Most African nations have been ‘state-captured’ by Chinese Foreign Direct Investment, hence rendering their labour laws impotent, says African Labour Research Network (ALRN) researcher Professor Trywell Kalusopa.

In an interview with News Diggers! Prof Kalusopa said research had shown that a number of African states had become economically destitute to Chinese investors, adding that the capture of nation-states was done at a higher level where most of the bilateral agreements were made.

“What we have found out is that the capture of the state is done at that kind of higher level. So, if that agreement is put in place, it almost renders most of our labour laws impotent because then, our labour inspectors, our trade unions and even our labour commissioners are not able to counter any abuses that they find in most of the Chinese companies. That is the kind of capture we are talking about, if your laws become impotent in the face of Foreign Direct Investment, if your laws do not stand out to protect your own people because we argue that any state is a social contract between the people and those that govern. We elect leaders to Parliament; we elect leaders to be in the Executive. Anybody that is in the Judiciary, for example, any laws that are made in Parliament and executed by the Judiciary should be an expression of the people,” Prof Kalusopa said.

He said none of the investment agreements reflected the wishes of the workers as most of them only favoured Chinese investors.

“And our research has shown that in the eight countries: Ethiopia, Ghana, Namibia, Botswana, Zambia, South Africa, and all these countries, those investment agreements do not reflect the wishes of the workers and the people. They have become economically destitute to Chinese investment. How can you be an economic destitute when the best diamonds in the world are in Africa? Zambia is the second producer of copper for God’s sake; the best platinum is produced in South Africa; the best cobalt is from Congo [DRC]. Now how can you be desperate? We are looking for a structural change where countries should be recognised. Actually, Africa has the best advantage so far [and] that is why the Chinese are here,” Prof Kalusopa added.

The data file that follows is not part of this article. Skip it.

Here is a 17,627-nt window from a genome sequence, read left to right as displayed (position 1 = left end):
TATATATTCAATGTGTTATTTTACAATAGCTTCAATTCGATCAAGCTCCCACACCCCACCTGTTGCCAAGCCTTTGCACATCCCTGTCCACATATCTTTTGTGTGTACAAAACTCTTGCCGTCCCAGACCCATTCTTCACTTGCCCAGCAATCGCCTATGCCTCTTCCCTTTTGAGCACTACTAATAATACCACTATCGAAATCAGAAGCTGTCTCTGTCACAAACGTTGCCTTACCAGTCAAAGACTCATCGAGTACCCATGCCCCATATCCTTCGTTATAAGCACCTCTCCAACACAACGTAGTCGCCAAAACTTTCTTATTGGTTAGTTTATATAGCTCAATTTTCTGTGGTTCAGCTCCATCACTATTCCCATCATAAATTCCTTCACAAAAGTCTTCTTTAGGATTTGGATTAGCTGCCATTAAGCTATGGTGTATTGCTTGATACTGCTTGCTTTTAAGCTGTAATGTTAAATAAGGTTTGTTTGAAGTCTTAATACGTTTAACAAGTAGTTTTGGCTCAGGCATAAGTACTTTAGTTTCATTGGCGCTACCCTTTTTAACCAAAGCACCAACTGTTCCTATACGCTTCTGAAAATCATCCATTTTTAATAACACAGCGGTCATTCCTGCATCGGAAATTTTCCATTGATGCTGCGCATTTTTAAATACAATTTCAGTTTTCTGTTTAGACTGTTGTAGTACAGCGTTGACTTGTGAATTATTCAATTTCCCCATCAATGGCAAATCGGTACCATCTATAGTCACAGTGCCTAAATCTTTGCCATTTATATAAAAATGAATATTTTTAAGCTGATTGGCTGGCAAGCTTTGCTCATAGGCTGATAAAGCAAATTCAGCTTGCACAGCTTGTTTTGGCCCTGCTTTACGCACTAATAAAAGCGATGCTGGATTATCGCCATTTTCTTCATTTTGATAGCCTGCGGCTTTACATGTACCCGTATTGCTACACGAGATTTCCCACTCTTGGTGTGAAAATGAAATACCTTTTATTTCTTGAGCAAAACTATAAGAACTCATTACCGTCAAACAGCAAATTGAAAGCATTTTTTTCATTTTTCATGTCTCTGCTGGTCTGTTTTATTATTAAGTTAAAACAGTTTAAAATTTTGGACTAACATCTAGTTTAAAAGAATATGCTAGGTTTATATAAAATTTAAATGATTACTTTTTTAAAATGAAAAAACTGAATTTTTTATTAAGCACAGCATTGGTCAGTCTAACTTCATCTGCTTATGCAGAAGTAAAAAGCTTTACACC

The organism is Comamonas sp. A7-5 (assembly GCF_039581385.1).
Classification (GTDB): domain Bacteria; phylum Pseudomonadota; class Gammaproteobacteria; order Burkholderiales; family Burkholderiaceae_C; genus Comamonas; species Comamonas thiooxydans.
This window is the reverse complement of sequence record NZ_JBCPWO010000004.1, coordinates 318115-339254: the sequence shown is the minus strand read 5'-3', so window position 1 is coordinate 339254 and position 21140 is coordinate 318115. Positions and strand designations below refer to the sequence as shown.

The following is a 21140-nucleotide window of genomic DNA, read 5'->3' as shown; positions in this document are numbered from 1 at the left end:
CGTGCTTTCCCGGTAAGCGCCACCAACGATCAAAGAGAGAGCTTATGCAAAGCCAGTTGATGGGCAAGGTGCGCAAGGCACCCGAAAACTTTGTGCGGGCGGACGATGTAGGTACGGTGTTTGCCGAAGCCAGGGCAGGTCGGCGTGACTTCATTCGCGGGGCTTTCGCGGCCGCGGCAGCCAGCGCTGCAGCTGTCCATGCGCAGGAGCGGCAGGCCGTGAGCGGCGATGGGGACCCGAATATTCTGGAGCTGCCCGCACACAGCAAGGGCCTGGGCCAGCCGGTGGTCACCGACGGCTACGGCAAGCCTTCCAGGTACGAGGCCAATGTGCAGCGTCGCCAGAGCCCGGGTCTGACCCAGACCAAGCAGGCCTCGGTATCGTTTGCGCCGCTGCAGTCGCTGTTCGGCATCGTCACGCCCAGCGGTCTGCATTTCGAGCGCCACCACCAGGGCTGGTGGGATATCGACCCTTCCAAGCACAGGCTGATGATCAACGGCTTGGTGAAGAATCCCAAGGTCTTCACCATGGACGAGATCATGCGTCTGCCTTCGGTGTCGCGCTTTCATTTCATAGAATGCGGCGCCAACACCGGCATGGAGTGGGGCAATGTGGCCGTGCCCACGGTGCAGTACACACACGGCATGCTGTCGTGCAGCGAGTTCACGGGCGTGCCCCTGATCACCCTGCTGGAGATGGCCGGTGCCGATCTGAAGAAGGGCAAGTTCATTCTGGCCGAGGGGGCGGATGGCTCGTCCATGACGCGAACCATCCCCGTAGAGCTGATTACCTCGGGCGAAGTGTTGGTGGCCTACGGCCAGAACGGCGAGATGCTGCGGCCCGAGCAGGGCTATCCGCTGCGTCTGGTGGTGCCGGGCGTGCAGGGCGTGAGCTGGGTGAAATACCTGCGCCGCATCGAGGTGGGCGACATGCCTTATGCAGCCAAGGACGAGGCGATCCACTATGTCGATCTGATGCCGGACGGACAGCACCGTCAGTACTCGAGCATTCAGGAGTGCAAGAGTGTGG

He also observed that a number of Africa leaders had become destitute thinkers.

“So, we want leadership in Africa that recognises that they have the potential, and they should work together to cut that. No, Africa cannot be a destitute. We are not destitute, but we just have destitute leaders or we have destitute thinking,” Prof Kalusopa observed.

“Their narrative is that the type of trade and industry is on bilateral [terms]. So, if you remember, for example, that there was a time when the Chinese government brought together all African countries and signed bilateral [agreements]. What they do is they come along and they sign with you different agreements. And then what has happened consequently is that most of those trade agreements, if you critically looked at them, there is almost no recognition of trade unions. So, what it means is that when investment portfolios come, direct investment whether its construction, mining and so on, there is already an agreement that is sealed, that in fact is in favour of those Chinese investors at an expense of the worker.”

And Prof Kalusopa asked Africans to stand up for responsive leadership, which would put in laws that would seek to protect its people.

“If the laws which you have put in place to protect the people are flouted with impunity at all cost, the state is rendered impotent. If the state does not respond to the wishes of the people, that kind of state is impotent, it is called an unethical state. It’s no longer ethical, it is not responsive to the workers, it is not even responsive to all its people. And our argument is that at the highest level, any kind of agreement must reflect the wishes of the people. Any agreement should not render your laws, our laws impotent, because every country is competing to what we call: ‘race to the bottom’, to have the most minimum and almost poor labour laws, poor environmental laws and anything that steps on human rights at an expense of Foreign Direct Investment,” said Prof Kalusopa.

“We cannot have Foreign Direct Investment that impugns on people’s rights. Any state that reflects that is a captured state and we reject that kind of state. Our argument is to have a responsive state, a state that puts its laws to protect its people, protects the workers and protects anybody.”